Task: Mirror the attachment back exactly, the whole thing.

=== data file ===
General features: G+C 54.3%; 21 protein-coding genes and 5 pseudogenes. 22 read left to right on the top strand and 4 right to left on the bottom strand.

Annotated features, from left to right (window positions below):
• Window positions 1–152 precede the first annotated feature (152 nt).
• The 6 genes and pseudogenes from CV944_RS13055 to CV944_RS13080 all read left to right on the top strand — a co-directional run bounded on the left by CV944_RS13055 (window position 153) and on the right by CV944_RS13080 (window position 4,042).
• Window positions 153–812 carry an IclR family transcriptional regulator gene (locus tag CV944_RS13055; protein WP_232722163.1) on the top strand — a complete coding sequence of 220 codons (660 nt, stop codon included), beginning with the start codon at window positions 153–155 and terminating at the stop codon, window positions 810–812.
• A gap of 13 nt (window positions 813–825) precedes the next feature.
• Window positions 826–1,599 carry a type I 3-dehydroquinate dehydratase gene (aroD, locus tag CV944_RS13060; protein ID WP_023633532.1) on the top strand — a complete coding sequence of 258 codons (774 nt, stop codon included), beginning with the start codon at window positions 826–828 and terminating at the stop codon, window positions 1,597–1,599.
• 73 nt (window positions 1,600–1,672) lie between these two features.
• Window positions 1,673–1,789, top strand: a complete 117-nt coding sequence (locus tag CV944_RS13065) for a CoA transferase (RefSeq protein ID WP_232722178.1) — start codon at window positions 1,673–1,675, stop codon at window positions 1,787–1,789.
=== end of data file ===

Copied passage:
General features: G+C 54.3%; 21 protein-coding genes and 5 pseudogenes. 22 read left to right on the top strand and 4 right to left on the bottom strand.

Annotated features, from left to right (window positions below):
• Window positions 1–152 precede the first annotated feature (152 nt).
• The 6 genes and pseudogenes from CV944_RS13055 to CV944_RS13080 all read left to right on the top strand — a co-directional run bounded on the left by CV944_RS13055 (window position 153) and on the right by CV944_RS13080 (window position 4,042).
• Window positions 153–812 carry an IclR family transcriptional regulator gene (locus tag CV944_RS13055; protein WP_232722163.1) on the top strand — a complete coding sequence of 220 codons (660 nt, stop codon included), beginning with the start codon at window positions 153–155 and terminating at the stop codon, window positions 810–812.
• A gap of 13 nt (window positions 813–825) precedes the next feature.
• Window positions 826–1,599 carry a type I 3-dehydroquinate dehydratase gene (aroD, locus tag CV944_RS13060; protein ID WP_023633532.1) on the top strand — a complete coding sequence of 258 codons (774 nt, stop codon included), beginning with the start codon at window positions 826–828 and terminating at the stop codon, window positions 1,597–1,599.
• 73 nt (window positions 1,600–1,672) lie between these two features.
• Window positions 1,673–1,789, top strand: a complete 117-nt coding sequence (locus tag CV944_RS13065) for a CoA transferase (RefSeq protein ID WP_232722178.1) — start codon at window positions 1,673–1,675, stop codon at window positions 1,787–1,789.